- 7. Figure 2ILLUSTRATION BY GGS INFORMATION SERVICES. CENGAGE LEARNING, GALE. low performing group (p = .40), thus resulting in an index of .52 (i.e., .92 - .40 = .52). Next, Item 2 is not difficult enough with a discriminability index of only .04, meaning this particular item was not useful in discriminating between the high and low scoring individuals. Finally, Item 3 is in need of revision or discarding as it discriminates negatively, meaning low performing group members actually obtained the correct keyed answer more often than high performing group members. Another way to determine the discriminability of an item is to determine the correlation coefficient between performance on an item and performance on a test, or the tendency of students selecting the correct answer to have high overall scores. This coefficient is reported as the item discrimination coefficient, or the point-biserial correlation between item score (usually scored right or wrong) and total test score. This coefficient should be positive, indicating that students answering correctly tend to have higher overall scores or that students answering incorrectly tend to have lower overall scores. Also, the higher the magnitude, the better the item discriminates. The point-biserial correlation can be computed with procedures outlined in Figure 2. In Figure 2, the point-biserial correlation between item score and total score is evaluated similarly to the extreme group discrimination index. If the resulting value is negative or low, the item should be revised or discarded. The closer the value is to 1.0, the stronger the item's discrimination power; the closer the value is to 0, Figure 3ILLUSTRATION BY GGS INFORMATION SERVICES. CENGAGE LEARNING, GALE. the weaker the power. Items that are very easy and answered correctly by the majority of respondents will have poor pointbiserial correlations. CHARACTERISTIC CURVE A third parameter used to conduct item analysis is known as the item characteristic curve (ICC). This is a graphical or pictorial depiction of the characteristics of a particular item, or taken collectively, can be representative of the entire test. In the item characteristic curve the total test score is represented on the horizontal axis and the proportion of test takers passing the item within that range of test scores is scaled along the vertical axis.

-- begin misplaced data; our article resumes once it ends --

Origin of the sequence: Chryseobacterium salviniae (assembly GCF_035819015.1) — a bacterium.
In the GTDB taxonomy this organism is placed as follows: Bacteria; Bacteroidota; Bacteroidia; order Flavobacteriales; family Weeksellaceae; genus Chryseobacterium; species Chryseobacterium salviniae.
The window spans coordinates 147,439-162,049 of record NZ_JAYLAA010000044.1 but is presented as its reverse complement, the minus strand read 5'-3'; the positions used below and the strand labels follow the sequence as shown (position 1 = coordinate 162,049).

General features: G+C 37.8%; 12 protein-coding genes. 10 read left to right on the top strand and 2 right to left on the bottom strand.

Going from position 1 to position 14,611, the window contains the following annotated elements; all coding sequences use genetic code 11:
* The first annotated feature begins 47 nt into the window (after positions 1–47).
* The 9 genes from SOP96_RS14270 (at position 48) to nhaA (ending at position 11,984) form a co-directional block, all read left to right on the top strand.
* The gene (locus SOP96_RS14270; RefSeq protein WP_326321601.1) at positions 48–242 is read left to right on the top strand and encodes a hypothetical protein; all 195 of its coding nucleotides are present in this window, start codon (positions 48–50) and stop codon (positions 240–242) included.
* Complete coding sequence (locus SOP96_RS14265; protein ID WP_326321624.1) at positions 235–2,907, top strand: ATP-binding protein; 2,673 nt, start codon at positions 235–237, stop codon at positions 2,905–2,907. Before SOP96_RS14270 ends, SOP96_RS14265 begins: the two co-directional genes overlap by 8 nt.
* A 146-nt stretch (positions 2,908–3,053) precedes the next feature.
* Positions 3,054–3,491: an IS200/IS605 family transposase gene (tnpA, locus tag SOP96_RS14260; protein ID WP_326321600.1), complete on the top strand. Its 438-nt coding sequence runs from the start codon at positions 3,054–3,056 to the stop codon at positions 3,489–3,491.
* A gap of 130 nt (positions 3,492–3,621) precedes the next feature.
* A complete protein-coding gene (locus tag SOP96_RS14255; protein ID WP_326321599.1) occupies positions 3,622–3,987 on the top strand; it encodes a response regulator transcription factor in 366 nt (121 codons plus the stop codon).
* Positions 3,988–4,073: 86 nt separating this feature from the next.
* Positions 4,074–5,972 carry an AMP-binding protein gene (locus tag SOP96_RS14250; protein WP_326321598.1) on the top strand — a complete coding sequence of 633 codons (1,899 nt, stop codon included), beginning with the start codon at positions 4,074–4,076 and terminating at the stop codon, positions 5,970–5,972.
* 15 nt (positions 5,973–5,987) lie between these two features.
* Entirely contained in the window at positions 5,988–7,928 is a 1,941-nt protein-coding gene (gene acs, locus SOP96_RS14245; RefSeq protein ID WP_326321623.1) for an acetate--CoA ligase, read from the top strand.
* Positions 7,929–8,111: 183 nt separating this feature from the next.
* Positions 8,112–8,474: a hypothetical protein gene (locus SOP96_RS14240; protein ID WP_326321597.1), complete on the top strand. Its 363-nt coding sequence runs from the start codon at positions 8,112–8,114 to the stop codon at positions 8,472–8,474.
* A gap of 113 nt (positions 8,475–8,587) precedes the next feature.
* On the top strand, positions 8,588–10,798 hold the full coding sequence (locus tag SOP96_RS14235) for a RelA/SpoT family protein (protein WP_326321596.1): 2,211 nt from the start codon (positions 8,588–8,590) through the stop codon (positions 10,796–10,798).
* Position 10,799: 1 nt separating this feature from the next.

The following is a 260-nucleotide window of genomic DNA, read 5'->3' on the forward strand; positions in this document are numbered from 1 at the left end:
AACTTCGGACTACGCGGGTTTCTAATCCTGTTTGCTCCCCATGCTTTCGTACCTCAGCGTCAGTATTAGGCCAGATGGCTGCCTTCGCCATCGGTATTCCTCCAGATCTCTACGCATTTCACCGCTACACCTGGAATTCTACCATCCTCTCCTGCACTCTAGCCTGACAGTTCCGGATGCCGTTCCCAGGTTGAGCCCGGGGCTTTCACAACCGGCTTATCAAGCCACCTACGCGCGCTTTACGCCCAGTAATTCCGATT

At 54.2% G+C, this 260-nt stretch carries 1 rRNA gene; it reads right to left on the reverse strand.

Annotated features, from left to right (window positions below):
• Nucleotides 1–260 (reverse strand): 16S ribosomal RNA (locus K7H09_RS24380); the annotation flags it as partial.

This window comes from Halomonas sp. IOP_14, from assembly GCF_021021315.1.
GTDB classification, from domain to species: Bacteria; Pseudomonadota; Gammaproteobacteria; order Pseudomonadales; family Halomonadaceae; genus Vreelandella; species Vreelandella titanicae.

- 8. For Figure 3, three separate item characteristic curves are shown. Line A is considered a flat curve and indicates that test takers at all score levels were equally likely to get the item correct. This item was therefore not a useful discriminating item. Line B demonstrates a troublesome item as it gradually rises and then drops for those scoring highest on the overall test. Though this is unusual, it can sometimes result from those who studied most having ruled out the answer that was keyed as correct. Finally, Line C shows the item characteristic curve for a good test item. The gradual and consistent positive slope shows that the proportion of people passing the item gradually increases as test scores increase. Though it is not depicted here, if an ICC was seen in the shape of a backward S, negative item discrimination would be evident, meaning that those who scored lowest were most likely to endorse a correct response on the item. Eight Simple Steps to Item Analysis 1. Score each answer sheet, write score total on the corner o obviously have to do this anyway 2. Sort the pile into rank order from top to bottom score (1 minute, 30 seconds tops) 3. If normal class of 30 students, divide class in half o same number in top and bottom group: o toss middle paper if odd number (put aside) 4. Take 'top' pile, count number of students who responded to each alternative o fast way is simply to sort piles into "A", "B", "C", "D" // or true/false or type of error you get for short answer, fill-in-the-blank OR set up on spread sheet if you're familiar with computers ITEM ANALYSIS FORM TEACHER CONSTRUCTED TESTS CLASS SIZE = 30 ITEM UPPER 1. A *B C D O LOWER DIFFERENCE D TOTAL DIFFICULTY 0 4 1 1 *=Keyed Answer o repeat for lower group ITEM ANALYSIS FORM TEACHER CONSTRUCTED TESTS CLASS SIZE = 30 ITEM UPPER 1. A *B C D O 0 4 1 1 LOWER DIFFERENCE D TOTAL DIFFICULTY 2 *=Keyed Answer o this is the time consuming part --> but not that bad, can do it while watching TV, because you're just sorting piles